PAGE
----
The website of National Crime Agency (NCA), a national law enforcement agency in the United Kingdom which replaced the Serious Organised Crime Agency, was temporarily down on Tuesday morning by attackers.
According to a news report published in The Guardian, the attackers did this as a revenge for arrests made last week. Four days ago before the attack, six teenagers were released on bail on suspicion of using hacking group Lizard Squad’s cyber-attack tool to target websites and services.
They arrests were in an operation codenamed Vivarium, coordinated by the NCA and involving
officers from several police forces.
Those who were arrested: an 18-year-old from Huddersfield; an 18-year-old from Manchester; a 16-year-old from Northampton; and a 15-year-old from Stockport, were arrested last week, while two other suspects, both 17, were arrested earlier this year, one from Cardiff and another from Northolt, north-west London.
However, all of them have been bailed, while a further two 18-year-olds – one from Manchester and one from Milton Keynes – were interviewed under caution.
“The six suspects are accused of using Lizard Stresser, a tool that bombards websites and services with bogus traffic, to attack a national newspaper, a school, gaming companies and a number of online retailers,” the report reads.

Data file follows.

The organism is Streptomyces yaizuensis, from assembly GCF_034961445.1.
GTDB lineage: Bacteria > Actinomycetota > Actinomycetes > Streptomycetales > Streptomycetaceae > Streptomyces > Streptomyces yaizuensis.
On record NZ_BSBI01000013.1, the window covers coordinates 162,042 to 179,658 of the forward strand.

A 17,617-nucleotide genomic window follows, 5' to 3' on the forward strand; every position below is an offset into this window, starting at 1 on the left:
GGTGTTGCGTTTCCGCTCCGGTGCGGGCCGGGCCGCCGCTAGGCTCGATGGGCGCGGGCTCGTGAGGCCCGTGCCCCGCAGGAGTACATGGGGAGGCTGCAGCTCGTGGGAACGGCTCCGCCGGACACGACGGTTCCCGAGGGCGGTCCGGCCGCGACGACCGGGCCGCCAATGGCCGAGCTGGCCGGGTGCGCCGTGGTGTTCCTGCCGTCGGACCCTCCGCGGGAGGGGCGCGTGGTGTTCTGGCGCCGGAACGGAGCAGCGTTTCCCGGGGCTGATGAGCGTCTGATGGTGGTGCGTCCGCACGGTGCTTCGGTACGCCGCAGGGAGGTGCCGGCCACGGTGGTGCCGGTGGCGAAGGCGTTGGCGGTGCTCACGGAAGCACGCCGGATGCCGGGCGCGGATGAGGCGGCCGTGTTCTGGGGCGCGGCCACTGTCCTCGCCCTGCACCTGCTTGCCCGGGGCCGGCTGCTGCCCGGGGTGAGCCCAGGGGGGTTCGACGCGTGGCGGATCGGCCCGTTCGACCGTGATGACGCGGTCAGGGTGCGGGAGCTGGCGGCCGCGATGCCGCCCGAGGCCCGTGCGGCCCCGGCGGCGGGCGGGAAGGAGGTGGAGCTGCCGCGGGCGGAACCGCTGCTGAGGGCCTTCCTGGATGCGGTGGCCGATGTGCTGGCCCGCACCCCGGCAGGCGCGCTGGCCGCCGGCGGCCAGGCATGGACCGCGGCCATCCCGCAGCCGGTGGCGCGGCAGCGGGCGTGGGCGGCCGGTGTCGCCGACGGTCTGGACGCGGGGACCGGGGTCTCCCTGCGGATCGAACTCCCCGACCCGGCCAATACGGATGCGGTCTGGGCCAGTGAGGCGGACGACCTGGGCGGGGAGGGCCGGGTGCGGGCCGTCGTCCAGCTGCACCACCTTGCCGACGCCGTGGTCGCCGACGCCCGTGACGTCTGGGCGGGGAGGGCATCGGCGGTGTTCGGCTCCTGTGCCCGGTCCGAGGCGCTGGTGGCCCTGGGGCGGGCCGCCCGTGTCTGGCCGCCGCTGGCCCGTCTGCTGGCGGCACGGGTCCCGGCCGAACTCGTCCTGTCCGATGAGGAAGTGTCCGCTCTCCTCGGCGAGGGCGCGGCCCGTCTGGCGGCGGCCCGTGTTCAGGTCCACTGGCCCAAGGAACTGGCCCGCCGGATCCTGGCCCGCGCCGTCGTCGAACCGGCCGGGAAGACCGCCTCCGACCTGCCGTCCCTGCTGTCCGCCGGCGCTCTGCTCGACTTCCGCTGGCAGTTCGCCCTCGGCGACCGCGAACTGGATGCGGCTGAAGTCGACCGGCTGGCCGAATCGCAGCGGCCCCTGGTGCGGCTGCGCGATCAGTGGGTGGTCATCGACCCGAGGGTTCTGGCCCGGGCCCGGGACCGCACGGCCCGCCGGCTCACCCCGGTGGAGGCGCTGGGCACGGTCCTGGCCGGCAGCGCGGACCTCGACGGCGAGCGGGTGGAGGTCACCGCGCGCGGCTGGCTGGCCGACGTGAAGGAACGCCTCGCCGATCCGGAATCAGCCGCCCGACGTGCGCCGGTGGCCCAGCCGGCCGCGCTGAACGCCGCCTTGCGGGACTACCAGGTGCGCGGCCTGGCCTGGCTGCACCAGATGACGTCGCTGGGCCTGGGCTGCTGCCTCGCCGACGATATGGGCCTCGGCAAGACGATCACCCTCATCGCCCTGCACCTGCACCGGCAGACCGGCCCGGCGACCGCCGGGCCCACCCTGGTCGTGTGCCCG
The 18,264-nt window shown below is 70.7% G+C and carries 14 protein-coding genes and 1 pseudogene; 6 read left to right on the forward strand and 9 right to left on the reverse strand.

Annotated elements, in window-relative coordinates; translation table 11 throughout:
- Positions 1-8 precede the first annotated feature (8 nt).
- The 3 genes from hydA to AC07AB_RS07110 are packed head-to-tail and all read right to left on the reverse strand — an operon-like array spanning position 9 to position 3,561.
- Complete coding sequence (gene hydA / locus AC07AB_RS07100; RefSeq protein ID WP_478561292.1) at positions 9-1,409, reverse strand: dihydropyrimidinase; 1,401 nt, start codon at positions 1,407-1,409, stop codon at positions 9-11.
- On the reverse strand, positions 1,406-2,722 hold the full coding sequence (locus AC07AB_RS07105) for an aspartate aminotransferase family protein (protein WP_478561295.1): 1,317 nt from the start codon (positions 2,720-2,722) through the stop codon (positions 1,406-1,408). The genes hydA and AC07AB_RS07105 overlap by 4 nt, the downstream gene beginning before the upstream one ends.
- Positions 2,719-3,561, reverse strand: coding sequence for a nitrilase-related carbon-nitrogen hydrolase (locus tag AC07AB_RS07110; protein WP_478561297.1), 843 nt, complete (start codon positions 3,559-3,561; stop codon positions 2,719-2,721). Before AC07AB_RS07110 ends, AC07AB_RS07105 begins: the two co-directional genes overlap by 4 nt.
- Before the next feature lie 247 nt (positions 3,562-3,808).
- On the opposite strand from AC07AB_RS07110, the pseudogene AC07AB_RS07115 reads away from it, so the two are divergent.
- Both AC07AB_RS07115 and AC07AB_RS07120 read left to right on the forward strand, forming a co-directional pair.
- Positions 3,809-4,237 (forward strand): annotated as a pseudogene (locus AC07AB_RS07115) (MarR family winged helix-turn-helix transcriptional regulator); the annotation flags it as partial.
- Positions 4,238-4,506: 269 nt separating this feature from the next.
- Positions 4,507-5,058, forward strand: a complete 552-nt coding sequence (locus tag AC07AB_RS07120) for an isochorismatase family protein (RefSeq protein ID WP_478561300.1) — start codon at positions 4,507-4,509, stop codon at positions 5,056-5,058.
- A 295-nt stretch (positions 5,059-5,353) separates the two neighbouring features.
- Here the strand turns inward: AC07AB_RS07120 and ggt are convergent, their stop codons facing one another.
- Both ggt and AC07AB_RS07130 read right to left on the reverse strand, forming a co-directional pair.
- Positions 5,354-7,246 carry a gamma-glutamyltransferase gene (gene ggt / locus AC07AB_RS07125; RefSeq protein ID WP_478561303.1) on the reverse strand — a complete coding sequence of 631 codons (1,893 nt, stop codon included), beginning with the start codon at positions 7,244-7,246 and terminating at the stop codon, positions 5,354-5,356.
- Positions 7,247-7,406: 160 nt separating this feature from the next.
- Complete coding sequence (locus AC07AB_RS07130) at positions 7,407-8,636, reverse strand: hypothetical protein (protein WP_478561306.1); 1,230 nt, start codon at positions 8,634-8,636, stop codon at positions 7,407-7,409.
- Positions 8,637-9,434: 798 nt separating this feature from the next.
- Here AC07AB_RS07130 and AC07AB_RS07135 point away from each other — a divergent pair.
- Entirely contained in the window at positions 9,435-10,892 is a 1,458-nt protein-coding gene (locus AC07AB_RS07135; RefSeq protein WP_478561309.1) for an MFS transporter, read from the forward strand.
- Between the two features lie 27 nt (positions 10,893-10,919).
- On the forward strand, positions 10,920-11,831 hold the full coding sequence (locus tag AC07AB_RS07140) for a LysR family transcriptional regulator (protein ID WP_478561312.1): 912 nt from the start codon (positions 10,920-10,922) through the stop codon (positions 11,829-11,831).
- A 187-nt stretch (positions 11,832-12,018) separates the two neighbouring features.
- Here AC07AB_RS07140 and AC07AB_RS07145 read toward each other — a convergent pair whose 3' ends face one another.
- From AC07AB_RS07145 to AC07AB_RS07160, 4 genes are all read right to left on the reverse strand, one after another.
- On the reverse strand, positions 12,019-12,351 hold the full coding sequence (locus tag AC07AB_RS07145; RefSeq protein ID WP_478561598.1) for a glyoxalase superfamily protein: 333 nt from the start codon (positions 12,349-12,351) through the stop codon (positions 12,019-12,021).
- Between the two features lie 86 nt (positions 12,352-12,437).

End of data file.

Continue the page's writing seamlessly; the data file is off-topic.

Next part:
The NCA spokesperson told The Guardian that the NCA website is an attractive target. Attacks on it are a fact of life. DDoS is a blunt form of attack which takes volume and not skill. It isn’t a security breach, and it doesn’t affect our operational capability.
“At worst it is a temporary inconvenience to users of our website. We have a duty to balance the value of keeping our website accessible with the cost of doing so, especially in the face of a threat which can scale up endlessly. The measures we have in place at present mean that our site is generally up and running again within 30 minutes, though occasionally it can take longer. We think that’s proportionate,” he added.